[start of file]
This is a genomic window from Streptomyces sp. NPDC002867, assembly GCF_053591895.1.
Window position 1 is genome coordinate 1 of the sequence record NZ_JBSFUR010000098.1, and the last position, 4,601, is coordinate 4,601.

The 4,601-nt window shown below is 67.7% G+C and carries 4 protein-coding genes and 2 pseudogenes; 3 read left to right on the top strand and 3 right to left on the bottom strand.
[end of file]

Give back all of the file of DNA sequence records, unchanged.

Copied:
This is a genomic window from Streptomyces sp. NPDC002867, assembly GCF_053591895.1.
Window position 1 is genome coordinate 1 of the sequence record NZ_JBSFUR010000098.1, and the last position, 4,601, is coordinate 4,601.

The 4,601-nt window shown below is 67.7% G+C and carries 4 protein-coding genes and 2 pseudogenes; 3 read left to right on the top strand and 3 right to left on the bottom strand.